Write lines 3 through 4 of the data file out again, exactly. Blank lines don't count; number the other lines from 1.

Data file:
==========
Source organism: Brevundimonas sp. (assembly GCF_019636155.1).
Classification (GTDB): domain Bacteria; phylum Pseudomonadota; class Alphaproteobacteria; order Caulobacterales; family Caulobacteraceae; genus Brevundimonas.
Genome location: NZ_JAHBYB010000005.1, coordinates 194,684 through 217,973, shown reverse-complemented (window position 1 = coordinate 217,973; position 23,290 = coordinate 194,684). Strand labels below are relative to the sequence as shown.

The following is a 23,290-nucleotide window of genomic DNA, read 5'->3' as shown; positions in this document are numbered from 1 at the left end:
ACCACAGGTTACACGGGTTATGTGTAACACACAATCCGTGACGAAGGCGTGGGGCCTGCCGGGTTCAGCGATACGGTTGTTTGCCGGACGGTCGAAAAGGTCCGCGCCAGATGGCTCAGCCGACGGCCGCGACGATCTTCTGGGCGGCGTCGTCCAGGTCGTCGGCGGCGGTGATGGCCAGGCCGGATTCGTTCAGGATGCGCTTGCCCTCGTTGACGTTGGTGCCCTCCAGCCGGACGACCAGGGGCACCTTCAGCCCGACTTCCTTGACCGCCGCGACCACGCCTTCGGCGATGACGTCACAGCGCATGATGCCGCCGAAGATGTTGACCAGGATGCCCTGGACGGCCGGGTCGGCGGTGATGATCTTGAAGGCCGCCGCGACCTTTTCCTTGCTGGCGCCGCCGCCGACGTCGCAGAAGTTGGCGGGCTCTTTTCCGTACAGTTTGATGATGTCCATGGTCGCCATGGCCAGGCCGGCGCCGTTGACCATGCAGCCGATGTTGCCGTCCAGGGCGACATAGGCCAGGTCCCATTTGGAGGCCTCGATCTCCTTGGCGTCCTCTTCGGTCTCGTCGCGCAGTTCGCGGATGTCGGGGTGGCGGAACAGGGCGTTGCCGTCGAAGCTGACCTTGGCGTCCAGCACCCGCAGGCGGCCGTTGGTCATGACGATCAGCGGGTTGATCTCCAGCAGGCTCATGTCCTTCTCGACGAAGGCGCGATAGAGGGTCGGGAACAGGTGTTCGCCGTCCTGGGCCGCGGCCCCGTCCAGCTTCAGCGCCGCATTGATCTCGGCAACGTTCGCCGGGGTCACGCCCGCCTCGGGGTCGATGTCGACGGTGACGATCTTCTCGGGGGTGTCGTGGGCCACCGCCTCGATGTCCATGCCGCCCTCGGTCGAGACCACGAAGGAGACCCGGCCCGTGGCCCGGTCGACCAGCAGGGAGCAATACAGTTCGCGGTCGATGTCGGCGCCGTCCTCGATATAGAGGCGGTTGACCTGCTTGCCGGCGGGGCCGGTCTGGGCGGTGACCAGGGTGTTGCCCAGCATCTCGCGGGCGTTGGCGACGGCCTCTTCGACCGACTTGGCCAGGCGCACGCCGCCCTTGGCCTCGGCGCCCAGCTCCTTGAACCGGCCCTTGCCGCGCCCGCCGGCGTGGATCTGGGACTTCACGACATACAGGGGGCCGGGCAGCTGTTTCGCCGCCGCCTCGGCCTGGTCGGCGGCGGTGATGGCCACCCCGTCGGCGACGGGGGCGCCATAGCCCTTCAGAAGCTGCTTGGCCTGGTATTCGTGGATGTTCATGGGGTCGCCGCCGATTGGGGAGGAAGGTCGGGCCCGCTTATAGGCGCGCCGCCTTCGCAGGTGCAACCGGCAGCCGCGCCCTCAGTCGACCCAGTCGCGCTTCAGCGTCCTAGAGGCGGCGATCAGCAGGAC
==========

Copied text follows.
Genome location: NZ_JAHBYB010000005.1, coordinates 194,684 through 217,973, shown reverse-complemented (window position 1 = coordinate 217,973; position 23,290 = coordinate 194,684). Strand labels below are relative to the sequence as shown.

The following is a 23,290-nucleotide window of genomic DNA, read 5'->3' as shown; positions in this document are numbered from 1 at the left end: